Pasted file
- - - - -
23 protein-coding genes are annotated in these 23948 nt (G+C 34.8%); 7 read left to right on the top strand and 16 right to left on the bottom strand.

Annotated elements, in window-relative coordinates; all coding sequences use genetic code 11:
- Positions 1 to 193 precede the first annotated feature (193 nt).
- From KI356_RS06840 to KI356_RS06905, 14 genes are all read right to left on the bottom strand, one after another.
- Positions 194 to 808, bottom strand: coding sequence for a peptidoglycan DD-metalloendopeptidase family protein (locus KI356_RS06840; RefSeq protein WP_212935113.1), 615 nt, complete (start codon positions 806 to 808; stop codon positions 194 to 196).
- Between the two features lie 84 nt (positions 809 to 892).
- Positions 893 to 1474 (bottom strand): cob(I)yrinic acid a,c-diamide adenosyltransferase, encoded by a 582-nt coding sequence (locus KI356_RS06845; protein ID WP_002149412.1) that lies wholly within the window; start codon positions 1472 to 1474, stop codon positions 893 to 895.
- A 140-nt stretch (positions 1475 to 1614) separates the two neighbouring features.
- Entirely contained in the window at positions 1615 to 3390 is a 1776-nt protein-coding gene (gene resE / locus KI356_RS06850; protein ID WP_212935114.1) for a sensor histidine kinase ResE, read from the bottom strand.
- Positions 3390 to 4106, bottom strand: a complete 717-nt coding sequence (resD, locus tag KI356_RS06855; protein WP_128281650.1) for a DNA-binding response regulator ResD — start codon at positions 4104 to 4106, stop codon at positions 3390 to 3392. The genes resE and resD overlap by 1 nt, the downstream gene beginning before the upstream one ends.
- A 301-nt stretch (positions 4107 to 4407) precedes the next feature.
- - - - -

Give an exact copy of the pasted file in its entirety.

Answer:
23 protein-coding genes are annotated in these 23948 nt (G+C 34.8%); 7 read left to right on the top strand and 16 right to left on the bottom strand.

Annotated elements, in window-relative coordinates; all coding sequences use genetic code 11:
- Positions 1 to 193 precede the first annotated feature (193 nt).
- From KI356_RS06840 to KI356_RS06905, 14 genes are all read right to left on the bottom strand, one after another.
- Positions 194 to 808, bottom strand: coding sequence for a peptidoglycan DD-metalloendopeptidase family protein (locus KI356_RS06840; RefSeq protein WP_212935113.1), 615 nt, complete (start codon positions 806 to 808; stop codon positions 194 to 196).
- Between the two features lie 84 nt (positions 809 to 892).
- Positions 893 to 1474 (bottom strand): cob(I)yrinic acid a,c-diamide adenosyltransferase, encoded by a 582-nt coding sequence (locus KI356_RS06845; protein ID WP_002149412.1) that lies wholly within the window; start codon positions 1472 to 1474, stop codon positions 893 to 895.
- A 140-nt stretch (positions 1475 to 1614) separates the two neighbouring features.
- Entirely contained in the window at positions 1615 to 3390 is a 1776-nt protein-coding gene (gene resE / locus KI356_RS06850; protein ID WP_212935114.1) for a sensor histidine kinase ResE, read from the bottom strand.
- Positions 3390 to 4106, bottom strand: a complete 717-nt coding sequence (resD, locus tag KI356_RS06855; protein WP_128281650.1) for a DNA-binding response regulator ResD — start codon at positions 4104 to 4106, stop codon at positions 3390 to 3392. The genes resE and resD overlap by 1 nt, the downstream gene beginning before the upstream one ends.
- A 301-nt stretch (positions 4107 to 4407) precedes the next feature.